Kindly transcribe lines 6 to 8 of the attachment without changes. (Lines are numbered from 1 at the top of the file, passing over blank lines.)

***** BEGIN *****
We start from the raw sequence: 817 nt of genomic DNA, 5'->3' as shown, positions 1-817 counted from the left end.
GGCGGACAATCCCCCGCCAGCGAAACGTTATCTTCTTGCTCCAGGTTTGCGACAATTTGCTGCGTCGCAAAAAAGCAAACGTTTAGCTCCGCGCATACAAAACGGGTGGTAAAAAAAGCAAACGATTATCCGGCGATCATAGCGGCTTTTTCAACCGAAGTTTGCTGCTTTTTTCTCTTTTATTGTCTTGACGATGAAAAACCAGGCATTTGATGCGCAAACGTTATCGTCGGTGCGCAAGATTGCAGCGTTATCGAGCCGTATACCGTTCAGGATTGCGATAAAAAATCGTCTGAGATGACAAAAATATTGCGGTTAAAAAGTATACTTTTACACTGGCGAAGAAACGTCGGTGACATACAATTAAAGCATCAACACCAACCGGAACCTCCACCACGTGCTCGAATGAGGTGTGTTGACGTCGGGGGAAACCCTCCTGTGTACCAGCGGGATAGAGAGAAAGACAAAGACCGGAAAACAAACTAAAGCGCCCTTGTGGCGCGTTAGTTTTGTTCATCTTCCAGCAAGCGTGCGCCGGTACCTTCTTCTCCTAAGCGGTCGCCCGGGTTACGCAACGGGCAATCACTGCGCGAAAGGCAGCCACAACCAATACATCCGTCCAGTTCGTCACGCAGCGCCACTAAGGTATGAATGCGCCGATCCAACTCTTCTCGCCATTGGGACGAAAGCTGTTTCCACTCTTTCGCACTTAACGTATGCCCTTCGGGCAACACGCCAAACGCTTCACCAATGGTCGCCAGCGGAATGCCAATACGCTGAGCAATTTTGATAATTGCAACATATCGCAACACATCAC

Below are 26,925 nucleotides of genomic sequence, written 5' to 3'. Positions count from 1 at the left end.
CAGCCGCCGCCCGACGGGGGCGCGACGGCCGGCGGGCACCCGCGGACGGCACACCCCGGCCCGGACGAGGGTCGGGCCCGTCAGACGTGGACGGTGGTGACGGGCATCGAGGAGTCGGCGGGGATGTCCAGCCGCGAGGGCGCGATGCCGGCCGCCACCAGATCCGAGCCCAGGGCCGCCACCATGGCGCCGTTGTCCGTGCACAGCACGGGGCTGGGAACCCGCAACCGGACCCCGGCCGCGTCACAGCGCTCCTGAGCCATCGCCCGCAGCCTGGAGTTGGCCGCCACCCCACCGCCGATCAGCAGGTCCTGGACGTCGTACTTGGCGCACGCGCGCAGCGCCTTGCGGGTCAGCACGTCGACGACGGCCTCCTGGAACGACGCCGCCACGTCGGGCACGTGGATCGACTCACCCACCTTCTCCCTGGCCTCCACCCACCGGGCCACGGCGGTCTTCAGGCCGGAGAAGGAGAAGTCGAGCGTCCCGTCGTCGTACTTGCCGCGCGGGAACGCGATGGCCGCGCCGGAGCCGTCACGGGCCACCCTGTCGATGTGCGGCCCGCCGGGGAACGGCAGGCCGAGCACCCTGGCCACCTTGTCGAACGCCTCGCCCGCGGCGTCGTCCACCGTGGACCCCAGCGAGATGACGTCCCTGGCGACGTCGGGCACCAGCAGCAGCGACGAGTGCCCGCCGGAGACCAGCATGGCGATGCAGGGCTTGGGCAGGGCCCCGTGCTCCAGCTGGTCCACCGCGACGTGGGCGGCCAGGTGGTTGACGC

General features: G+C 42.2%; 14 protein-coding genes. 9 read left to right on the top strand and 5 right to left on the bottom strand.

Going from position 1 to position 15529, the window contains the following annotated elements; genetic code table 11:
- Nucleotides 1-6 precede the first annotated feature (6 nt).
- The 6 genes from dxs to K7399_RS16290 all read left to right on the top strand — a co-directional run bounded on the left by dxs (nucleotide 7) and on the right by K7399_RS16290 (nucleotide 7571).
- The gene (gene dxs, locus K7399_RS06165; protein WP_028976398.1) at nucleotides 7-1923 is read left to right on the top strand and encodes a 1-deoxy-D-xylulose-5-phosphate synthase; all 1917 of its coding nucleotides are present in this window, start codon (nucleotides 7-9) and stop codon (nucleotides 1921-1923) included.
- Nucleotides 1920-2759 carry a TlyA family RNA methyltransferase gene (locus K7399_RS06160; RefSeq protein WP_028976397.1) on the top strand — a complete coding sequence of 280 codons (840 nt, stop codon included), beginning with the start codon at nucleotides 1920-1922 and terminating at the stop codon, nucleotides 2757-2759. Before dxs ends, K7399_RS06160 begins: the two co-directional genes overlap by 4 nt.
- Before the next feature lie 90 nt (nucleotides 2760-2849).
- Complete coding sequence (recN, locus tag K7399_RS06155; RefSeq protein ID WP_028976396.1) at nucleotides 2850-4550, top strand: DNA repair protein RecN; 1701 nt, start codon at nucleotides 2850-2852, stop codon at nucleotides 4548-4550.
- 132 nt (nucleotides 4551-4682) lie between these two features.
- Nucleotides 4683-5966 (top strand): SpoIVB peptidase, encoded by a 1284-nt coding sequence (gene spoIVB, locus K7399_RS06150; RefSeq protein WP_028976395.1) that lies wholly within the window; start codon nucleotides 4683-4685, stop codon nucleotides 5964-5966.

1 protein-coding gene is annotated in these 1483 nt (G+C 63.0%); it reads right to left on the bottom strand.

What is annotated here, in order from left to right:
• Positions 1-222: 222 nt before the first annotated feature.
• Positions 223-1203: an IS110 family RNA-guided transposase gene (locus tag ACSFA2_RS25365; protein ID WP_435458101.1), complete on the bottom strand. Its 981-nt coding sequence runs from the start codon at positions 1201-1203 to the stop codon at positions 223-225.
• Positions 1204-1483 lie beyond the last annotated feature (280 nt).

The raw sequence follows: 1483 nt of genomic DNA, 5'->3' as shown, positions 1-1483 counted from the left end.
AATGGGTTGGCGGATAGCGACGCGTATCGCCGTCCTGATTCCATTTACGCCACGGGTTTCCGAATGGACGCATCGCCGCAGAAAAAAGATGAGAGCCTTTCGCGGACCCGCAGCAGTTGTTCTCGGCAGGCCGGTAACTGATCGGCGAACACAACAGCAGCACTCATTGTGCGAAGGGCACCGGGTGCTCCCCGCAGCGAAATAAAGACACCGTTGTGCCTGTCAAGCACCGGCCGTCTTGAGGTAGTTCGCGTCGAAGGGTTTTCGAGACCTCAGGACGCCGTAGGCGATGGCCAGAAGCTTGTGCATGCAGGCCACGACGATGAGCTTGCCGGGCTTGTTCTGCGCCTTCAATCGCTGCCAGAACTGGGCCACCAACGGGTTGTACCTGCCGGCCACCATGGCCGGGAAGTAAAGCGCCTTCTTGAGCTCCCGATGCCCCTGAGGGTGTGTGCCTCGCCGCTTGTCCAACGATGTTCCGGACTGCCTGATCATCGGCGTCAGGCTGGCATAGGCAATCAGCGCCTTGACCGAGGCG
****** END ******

Going from position 1 to position 15529, the window contains the following annotated elements; genetic code table 11:
- Nucleotides 1-6 precede the first annotated feature (6 nt).
- The 6 genes from dxs to K7399_RS16290 all read left to right on the top strand — a co-directional run bounded on the left by dxs (nucleotide 7) and on the right by K7399_RS16290 (nucleotide 7571).